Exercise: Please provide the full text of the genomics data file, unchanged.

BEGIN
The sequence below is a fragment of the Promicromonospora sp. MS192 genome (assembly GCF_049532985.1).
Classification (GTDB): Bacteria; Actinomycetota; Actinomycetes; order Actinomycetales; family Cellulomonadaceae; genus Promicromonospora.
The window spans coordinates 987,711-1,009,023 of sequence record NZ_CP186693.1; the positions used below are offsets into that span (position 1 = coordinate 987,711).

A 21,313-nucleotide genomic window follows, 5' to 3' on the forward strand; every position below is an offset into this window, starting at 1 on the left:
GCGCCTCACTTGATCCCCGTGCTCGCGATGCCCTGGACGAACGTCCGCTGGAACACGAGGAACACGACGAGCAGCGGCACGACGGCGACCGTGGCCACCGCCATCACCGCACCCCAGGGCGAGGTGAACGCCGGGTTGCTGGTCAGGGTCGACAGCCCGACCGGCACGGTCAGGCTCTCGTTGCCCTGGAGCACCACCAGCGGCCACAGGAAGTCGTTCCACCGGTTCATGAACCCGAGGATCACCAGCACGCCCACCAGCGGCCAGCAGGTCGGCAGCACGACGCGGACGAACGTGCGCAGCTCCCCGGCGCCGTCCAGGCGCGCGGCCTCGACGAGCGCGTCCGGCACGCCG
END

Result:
The sequence below is a fragment of the Promicromonospora sp. MS192 genome (assembly GCF_049532985.1).
Classification (GTDB): Bacteria; Actinomycetota; Actinomycetes; order Actinomycetales; family Cellulomonadaceae; genus Promicromonospora.
The window spans coordinates 987,711-1,009,023 of sequence record NZ_CP186693.1; the positions used below are offsets into that span (position 1 = coordinate 987,711).

A 21,313-nucleotide genomic window follows, 5' to 3' on the forward strand; every position below is an offset into this window, starting at 1 on the left:
GCGCCTCACTTGATCCCCGTGCTCGCGATGCCCTGGACGAACGTCCGCTGGAACACGAGGAACACGACGAGCAGCGGCACGACGGCGACCGTGGCCACCGCCATCACCGCACCCCAGGGCGAGGTGAACGCCGGGTTGCTGGTCAGGGTCGACAGCCCGACCGGCACGGTCAGGCTCTCGTTGCCCTGGAGCACCACCAGCGGCCACAGGAAGTCGTTCCACCGGTTCATGAACCCGAGGATCACCAGCACGCCCACCAGCGGCCAGCAGGTCGGCAGCACGACGCGGACGAACGTGCGCAGCTCCCCGGCGCCGTCCAGGCGCGCGGCCTCGACGAGCGCGTCCGGCACGCCG